The Associate Minister of Health says the most recent suicide figures show fewer people are killing themselves.
The suicide and self-harm hospitalisation data for 2009 - the most recent yearly statistics available - shows New Zealand's suicide rate that year was 25.5% below the peak rate in 1998.
Peter Dunne says youth suicides have declined even further, down by 36.8% since 1995.
Mr Dunne says while New Zealand is clearly making progress in reducing the suicide rate, there is still much to do because of the harm and anguish suicide causes for families and communities.
New Zealand's male youth suicide rate is still the highest in the OECD - even though it has fallen, he says.
The 2009 figures were investigated by Coroners - a process that can take up to two years.
Mr Dunne says new coronial and information-sharing processes between Coroners' offices and the Ministry of Health means future data will be publicly available sooner.
The Government is reviewing the national suicide prevention plan and Mr Dunne hopes to have it finalised by the end of this year.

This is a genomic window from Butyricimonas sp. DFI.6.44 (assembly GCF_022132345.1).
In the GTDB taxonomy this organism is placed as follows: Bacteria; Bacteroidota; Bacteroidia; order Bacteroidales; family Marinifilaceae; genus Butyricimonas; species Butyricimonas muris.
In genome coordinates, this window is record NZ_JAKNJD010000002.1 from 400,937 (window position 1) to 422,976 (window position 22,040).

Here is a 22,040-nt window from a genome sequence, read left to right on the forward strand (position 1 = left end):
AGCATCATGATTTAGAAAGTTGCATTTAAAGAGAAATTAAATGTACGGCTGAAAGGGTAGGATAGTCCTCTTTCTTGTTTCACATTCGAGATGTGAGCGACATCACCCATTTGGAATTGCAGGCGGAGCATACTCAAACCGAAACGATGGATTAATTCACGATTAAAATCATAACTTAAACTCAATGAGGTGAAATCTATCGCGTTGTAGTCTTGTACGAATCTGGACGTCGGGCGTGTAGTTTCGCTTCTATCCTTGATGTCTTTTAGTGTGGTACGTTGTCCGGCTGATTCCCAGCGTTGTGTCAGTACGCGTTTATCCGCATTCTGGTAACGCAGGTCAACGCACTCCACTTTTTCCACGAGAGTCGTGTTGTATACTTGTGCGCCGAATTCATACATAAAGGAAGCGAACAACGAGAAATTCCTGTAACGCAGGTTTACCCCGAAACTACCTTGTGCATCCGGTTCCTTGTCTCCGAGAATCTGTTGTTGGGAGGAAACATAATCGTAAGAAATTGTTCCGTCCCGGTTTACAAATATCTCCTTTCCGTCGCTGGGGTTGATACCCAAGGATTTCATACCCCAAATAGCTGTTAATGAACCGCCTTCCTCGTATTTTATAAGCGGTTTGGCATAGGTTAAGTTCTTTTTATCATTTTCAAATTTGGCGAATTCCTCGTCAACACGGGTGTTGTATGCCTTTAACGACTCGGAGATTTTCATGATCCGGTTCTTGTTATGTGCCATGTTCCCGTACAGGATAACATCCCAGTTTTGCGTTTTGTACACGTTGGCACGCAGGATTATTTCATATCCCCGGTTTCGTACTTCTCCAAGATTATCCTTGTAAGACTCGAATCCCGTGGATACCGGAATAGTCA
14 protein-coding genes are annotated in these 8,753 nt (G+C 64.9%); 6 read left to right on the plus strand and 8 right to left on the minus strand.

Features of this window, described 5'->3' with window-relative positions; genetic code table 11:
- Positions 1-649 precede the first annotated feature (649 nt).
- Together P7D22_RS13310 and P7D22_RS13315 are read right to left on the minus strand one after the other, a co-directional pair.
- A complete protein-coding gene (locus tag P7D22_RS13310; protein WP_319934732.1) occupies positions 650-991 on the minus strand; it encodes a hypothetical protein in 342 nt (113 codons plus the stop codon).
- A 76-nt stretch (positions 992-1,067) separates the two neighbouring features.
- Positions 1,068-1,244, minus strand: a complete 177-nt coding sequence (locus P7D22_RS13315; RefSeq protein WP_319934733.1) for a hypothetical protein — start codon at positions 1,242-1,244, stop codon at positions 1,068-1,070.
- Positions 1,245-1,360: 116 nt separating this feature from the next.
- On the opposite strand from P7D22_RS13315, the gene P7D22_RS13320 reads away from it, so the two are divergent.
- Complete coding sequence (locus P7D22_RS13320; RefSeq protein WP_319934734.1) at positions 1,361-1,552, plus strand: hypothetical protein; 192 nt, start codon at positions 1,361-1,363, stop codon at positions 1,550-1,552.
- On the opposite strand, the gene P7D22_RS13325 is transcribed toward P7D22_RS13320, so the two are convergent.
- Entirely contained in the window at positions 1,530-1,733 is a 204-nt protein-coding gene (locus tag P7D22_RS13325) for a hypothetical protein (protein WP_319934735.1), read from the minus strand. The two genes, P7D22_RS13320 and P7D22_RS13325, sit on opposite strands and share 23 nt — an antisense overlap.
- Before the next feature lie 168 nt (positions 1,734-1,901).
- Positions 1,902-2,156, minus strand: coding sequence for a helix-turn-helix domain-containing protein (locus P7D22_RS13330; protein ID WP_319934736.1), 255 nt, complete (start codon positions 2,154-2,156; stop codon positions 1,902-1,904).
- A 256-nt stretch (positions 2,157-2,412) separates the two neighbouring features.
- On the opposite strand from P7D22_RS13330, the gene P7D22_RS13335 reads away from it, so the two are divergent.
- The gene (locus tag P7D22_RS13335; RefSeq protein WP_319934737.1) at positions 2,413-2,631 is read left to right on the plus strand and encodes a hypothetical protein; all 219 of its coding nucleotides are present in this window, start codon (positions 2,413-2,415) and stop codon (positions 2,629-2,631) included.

The Mental Health Foundation says the most recent suicide data shows there is still a lot of work to do to bring down the toll. Chief executive Judi Clements says suicide prevention needs to include the underlying risk factors, such as unemployment and social dislocation.
The head of a suicide prevention programme targeting Maori says the latest data shows Maori are missing out on help.
According to the 2009 figures, the death rate for Maori was 23% higher than that for non-Maori.
Michael Naera from Rotorua-based suicide prevention programme, Kia Piki Te Ora, believes the rates could be even higher, judging by increasing demand for his service.
More government funding is needed to provide services specifically for Maori, he says.